Putting an Overactive Bladder to Bed
After a long day, you’ve settled down for a comfortable night’s sleep. You’re just drifting off when suddenly you feel a warm wetness between your legs — something you haven’t felt since you were about five years old. You’ve wet the bed.
For the approximately 16% of people over the age of 18 who have an overactive bladder (OAB), this kind of upsetting incident can become a regular occurrence. Even if they make it to the bathroom in time, they wake up so often to urinate that they aren’t getting a good night’s sleep.
Since you’ve recently been diagnosed with overactive bladder (OAB), ask your doctor these questions at your next visit.
Are there medications I can take to treat my OAB?
What side-effects might the medication cause, and what can I do to manage them?
How quickly do the medications take effect?
What if the medications don’t work for me? Are there other treatment options?
If my OAB gets better, can I stop taking the medication?
Are there foods or beverages I should avoid t…
Generally, the amount of urine in our bodies decreases and becomes more concentrated at night, so we can sleep six or eight hours without having to get up to use the bathroom more than once. But many people with OAB have nocturia, the need to urinate several times a night, which interrupts their sleep cycles.
“It can disrupt sleep completely, and people can be extremely overtired,” says Luis Sanz, MD, director of urogynecology and pelvic surgery at Virginia Hospital Center in Arlington, Va.
Even worse, those who are particularly sound sleepers or can’t get out of bed fast enough can wind up with wet sheets.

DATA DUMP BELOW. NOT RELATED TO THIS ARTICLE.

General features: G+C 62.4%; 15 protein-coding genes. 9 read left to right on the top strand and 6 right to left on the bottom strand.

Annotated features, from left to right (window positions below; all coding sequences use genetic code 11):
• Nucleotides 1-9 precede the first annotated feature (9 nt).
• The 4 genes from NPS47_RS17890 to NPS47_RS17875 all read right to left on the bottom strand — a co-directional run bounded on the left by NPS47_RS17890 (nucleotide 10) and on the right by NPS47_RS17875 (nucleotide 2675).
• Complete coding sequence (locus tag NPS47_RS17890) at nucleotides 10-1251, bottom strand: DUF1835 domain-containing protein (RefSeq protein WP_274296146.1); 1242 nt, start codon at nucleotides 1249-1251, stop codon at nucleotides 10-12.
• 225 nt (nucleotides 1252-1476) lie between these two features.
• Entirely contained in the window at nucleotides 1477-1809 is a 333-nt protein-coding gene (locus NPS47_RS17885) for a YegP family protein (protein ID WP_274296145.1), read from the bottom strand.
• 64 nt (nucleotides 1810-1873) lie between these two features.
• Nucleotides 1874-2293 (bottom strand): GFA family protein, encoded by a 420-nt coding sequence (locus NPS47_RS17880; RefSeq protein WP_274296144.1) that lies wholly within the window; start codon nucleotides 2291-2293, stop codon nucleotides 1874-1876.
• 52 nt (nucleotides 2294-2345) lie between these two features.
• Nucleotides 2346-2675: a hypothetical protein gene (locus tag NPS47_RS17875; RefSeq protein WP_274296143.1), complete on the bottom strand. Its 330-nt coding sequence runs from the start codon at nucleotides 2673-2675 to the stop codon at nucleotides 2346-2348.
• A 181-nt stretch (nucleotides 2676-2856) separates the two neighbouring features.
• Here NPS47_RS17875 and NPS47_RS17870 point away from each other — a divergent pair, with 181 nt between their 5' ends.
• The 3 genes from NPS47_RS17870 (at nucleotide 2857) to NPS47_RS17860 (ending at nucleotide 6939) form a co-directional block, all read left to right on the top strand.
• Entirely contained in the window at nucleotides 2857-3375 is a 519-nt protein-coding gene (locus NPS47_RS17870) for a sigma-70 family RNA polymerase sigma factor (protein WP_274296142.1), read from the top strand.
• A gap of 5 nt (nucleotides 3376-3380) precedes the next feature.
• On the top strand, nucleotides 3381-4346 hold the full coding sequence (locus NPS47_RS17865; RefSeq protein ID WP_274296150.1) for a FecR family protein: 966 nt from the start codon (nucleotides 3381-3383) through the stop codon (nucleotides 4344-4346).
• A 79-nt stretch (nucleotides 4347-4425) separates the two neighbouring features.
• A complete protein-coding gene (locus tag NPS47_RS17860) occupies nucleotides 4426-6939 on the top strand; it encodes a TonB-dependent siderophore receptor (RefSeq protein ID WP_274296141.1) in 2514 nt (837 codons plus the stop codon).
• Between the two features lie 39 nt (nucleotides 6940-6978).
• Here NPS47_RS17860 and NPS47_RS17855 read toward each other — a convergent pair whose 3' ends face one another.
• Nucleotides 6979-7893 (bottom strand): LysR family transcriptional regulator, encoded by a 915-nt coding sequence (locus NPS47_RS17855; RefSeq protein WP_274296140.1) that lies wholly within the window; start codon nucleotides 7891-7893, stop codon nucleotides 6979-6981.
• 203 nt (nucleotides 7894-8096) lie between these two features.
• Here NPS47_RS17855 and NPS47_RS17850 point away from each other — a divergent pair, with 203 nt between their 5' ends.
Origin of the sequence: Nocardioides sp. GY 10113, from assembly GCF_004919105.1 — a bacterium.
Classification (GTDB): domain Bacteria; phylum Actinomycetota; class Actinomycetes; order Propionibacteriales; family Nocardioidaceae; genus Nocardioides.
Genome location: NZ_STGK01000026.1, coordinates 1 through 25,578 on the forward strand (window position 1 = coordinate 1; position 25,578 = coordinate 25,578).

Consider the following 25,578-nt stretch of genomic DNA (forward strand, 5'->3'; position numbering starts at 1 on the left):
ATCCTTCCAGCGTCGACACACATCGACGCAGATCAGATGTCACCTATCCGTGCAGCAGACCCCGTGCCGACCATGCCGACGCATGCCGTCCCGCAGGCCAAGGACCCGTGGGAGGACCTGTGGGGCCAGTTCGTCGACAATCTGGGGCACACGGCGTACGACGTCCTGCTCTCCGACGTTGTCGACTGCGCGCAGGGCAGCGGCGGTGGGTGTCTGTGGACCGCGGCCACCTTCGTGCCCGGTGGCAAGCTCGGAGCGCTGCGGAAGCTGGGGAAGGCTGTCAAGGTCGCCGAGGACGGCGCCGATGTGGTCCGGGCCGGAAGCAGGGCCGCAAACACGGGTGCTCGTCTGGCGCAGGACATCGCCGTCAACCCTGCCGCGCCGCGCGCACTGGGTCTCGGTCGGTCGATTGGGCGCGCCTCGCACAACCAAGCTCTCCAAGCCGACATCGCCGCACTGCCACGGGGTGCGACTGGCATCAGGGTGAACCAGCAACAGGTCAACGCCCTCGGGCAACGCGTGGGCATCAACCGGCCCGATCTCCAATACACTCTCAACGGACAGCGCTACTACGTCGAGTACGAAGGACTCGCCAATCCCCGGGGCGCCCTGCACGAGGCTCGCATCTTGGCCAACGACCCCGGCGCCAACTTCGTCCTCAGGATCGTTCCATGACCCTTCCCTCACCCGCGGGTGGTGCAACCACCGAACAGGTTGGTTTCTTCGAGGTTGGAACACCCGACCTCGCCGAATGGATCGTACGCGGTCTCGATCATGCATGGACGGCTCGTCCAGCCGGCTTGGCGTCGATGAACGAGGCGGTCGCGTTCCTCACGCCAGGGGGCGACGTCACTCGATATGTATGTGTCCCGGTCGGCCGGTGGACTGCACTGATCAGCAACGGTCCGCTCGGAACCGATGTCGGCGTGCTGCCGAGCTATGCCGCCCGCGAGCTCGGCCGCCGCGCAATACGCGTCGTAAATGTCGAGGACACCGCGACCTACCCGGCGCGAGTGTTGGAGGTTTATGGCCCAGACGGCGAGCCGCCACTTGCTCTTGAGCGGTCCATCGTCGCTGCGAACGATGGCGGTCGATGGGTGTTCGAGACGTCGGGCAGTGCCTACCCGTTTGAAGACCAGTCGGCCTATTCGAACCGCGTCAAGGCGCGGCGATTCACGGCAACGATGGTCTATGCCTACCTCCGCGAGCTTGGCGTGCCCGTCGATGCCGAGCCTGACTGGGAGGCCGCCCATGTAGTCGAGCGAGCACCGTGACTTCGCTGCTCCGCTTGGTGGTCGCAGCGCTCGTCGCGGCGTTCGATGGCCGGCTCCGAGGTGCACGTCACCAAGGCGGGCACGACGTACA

Getting a Good Night’s Sleep with OAB
“Preparation is everything,” says Melody Denson, MD, a board-certified urologist with the Urology Team in Austin, Texas. You might consider sleeping on a towel and keeping a box of baby wipes near the bed in case of accidents, but you can also take these steps to prevent accidents from happening:
- Limit your fluid intake before bedtime. Try not to drink any liquids after 5 p.m. or 6 p.m.
- Avoid foods and beverages that can irritate your bladder. If you can’t cut them out entirely, skip them in the hours before bedtime to help prevent nocturia. That includes:
o Caffeine, which is a diuretic, which increases urine output
o Citrus juices
o Cranberry juice — though it is touted as great for bladder health, it is actually an irritant if you have OAB
o Spicy foods, like curries
o Acidic foods, such as tomatoes and tomato sauces
o Artificial sweeteners
- Double-void before bed. Denson advises that you double-void, or urinate twice, right before bed. “Go to the bathroom, then brush your teeth and go through the rest of your bedtime routine,” she says. “Then, just before you’re about to lie down — even if you don’t feel like you have to go — try to urinate and see if you can squeeze out another tablespoon or so.”
- Do Kegel exercises. Done regularly, they help control an overactive bladder. “They will trigger a reflex mechanism to relax the bladder,” says Denson. “If you feel a tremendous urge to urinate, doing a Kegel before you run to the bathroom will help settle down the bladder spasm and help you hold it until you get there.”
Kegels simply involve contracting and releasing the muscles around the opening of your urethra, just as you do when going to the bathroom. You can learn what a Kegel exercise feels like by starting, then stopping, your urine stream. Start with three sets of 8-12 contractions. Hold them for six to 10 seconds each and perform these three to four times per week.